Quantification of Maxillary Dental Arcade Curvature and Implications for Estimating Ancestry in Forensic Anthropology
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Publisher:The Ohio State University
Series/Report no.:The Ohio State University. Department of Anthropology Honors Theses; 2013
Previous studies show that palate shape can be used as an indicator of biological ancestry in the identification of modern human remains. Qualitative analyses suggest that individuals of African, European, and Indigenous American ancestry tend to have hyperbolic, parabolic, and elliptical-shaped palates, respectively. The purpose of this study was to evaluate interobserver error in ancestry estimation using the shapes outlined in previous studies. This study also explores shape variation in the Gullah African American and Seminole Indigenous populations using the geometric morphometric analysis of maxillary dental casts. The first phase of this study was composed of a survey in which ten graduate students with training in osteology were asked to ascribe biological ancestry to twenty-nine maxillary dental casts from the Gullah and Seminole samples from the Renee M. Menegaz-Bock Dental Anthropology Collection. The results show that the palate shape is not an effective indicator of ancestry in these populations. The mean classification accuracy for the survey was only 27.9% (p-value= 0.58), indicating that the likelihood of assigning the correct ancestry to a given cast using palate shape was not much higher than random assignment. In the second part of the study, Discriminant Function Analysis correctly classified only 72.2% (n=158) of the sample. Additionally, there were no significant differences in size or curvature between the two groups. This study is important for the field of forensic anthropology because it provides a quantitative evaluation of a traditional qualitative method used in the identification of human remains, which ensures that anthropological methods continue to meet legal standards for evidence.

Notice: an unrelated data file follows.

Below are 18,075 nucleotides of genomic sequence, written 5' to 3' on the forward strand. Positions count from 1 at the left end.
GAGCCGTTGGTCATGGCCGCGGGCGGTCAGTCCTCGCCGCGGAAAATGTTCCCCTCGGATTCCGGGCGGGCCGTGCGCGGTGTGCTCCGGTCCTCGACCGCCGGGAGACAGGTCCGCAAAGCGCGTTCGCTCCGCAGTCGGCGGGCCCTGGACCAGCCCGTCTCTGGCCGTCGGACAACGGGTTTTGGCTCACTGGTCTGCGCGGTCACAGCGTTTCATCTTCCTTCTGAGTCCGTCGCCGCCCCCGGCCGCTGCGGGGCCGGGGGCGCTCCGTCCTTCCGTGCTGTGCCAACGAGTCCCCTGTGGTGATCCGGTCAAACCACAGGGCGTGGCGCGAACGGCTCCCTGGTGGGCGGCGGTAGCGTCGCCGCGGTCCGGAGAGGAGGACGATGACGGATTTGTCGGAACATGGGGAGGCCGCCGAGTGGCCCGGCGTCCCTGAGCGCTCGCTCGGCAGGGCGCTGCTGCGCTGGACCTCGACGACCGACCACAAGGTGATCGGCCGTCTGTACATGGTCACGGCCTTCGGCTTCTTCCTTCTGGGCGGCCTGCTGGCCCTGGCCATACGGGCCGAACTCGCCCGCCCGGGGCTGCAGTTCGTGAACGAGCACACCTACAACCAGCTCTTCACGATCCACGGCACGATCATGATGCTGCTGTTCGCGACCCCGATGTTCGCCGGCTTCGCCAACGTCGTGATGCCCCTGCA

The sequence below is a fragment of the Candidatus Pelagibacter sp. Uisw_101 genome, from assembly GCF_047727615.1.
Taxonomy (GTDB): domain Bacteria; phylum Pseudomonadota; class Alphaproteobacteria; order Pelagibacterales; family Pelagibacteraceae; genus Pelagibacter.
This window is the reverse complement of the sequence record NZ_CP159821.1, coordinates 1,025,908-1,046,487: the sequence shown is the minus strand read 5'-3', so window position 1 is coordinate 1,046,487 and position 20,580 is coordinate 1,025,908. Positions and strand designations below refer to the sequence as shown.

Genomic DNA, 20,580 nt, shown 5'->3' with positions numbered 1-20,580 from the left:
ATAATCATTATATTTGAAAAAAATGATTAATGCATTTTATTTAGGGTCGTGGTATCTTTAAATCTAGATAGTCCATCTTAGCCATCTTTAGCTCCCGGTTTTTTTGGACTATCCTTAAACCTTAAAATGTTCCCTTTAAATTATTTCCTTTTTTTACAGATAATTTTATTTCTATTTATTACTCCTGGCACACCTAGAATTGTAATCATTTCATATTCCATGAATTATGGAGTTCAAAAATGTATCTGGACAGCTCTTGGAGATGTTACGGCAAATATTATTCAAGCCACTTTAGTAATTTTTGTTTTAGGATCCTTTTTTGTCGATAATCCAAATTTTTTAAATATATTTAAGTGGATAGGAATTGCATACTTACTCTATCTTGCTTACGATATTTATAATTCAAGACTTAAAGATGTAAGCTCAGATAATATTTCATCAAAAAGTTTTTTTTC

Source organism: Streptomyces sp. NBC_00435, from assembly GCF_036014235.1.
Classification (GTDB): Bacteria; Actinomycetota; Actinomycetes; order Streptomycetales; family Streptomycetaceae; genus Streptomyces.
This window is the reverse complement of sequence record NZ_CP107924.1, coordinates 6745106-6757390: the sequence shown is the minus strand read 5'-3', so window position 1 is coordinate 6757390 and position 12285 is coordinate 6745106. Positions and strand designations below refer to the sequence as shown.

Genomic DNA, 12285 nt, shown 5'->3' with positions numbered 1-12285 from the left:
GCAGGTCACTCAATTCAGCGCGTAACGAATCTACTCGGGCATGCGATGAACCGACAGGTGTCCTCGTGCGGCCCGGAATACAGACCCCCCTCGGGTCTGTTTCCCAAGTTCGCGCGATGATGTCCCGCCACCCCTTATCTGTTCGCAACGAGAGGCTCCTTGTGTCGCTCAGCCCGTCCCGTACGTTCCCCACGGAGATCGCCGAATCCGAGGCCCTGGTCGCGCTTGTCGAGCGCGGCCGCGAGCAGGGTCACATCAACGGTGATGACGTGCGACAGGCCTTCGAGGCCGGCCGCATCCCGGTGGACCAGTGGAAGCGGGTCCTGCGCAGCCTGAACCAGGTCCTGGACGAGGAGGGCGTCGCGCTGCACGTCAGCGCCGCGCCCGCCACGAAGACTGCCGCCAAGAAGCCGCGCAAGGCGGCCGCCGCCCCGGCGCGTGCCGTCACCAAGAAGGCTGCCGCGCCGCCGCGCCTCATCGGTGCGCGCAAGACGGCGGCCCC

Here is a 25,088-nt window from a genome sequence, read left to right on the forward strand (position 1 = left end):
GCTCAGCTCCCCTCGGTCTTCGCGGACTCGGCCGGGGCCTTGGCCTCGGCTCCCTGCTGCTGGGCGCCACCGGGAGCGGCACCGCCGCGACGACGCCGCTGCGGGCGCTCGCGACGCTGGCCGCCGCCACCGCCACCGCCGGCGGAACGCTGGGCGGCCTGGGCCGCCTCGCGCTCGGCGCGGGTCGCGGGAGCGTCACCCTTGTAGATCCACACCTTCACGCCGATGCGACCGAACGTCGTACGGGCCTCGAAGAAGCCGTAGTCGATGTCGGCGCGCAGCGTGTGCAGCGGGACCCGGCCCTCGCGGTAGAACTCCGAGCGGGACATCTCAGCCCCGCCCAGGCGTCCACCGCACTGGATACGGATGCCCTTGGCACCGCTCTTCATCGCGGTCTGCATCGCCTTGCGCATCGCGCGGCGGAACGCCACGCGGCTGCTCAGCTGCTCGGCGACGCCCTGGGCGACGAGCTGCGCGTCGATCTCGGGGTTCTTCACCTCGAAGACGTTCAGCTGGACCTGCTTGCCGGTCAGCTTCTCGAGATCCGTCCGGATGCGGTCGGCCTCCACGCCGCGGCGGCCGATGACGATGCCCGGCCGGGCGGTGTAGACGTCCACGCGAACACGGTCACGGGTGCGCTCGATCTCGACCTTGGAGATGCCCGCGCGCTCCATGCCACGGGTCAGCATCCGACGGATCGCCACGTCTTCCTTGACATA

Best Undergraduate Writing Award
Academic Major: Anthropology
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